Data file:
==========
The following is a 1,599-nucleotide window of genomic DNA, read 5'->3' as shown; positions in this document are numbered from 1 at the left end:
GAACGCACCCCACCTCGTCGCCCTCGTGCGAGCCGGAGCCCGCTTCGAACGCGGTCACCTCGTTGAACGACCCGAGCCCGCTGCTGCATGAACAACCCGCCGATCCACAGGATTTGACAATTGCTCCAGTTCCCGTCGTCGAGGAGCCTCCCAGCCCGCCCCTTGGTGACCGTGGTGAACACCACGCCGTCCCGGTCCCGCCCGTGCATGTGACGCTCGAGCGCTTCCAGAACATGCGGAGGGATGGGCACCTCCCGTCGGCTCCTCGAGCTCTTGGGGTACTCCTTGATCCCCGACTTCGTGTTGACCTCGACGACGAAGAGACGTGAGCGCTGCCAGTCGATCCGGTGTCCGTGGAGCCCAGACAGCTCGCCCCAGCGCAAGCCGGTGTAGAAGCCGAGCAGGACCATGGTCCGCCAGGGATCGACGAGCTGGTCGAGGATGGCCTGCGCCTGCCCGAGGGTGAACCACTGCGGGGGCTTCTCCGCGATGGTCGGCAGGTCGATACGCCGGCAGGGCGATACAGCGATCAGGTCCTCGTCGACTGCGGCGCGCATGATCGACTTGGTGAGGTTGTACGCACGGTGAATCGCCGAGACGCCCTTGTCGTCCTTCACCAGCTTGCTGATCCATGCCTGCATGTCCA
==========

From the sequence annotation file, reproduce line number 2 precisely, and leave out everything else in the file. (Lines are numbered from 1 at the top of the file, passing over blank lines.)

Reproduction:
GAACGCACCCCACCTCGTCGCCCTCGTGCGAGCCGGAGCCCGCTTCGAACGCGGTCACCTCGTTGAACGACCCGAGCCCGCTGCTGCATGAACAACCCGCCGATCCACAGGATTTGACAATTGCTCCAGTTCCCGTCGTCGAGGAGCCTCCCAGCCCGCCCCTTGGTGACCGTGGTGAACACCACGCCGTCCCGGTCCCGCCCGTGCATGTGACGCTCGAGCGCTTCCAGAACATGCGGAGGGATGGGCACCTCCCGTCGGCTCCTCGAGCTCTTGGGGTACTCCTTGATCCCCGACTTCGTGTTGACCTCGACGACGAAGAGACGTGAGCGCTGCCAGTCGATCCGGTGTCCGTGGAGCCCAGACAGCTCGCCCCAGCGCAAGCCGGTGTAGAAGCCGAGCAGGACCATGGTCCGCCAGGGATCGACGAGCTGGTCGAGGATGGCCTGCGCCTGCCCGAGGGTGAACCACTGCGGGGGCTTCTCCGCGATGGTCGGCAGGTCGATACGCCGGCAGGGCGATACAGCGATCAGGTCCTCGTCGACTGCGGCGCGCATGATCGACTTGGTGAGGTTGTACGCACGGTGAATCGCCGAGACGCCCTTGTCGTCCTTCACCAGCTTGCTGATCCATGCCTGCATGTCCA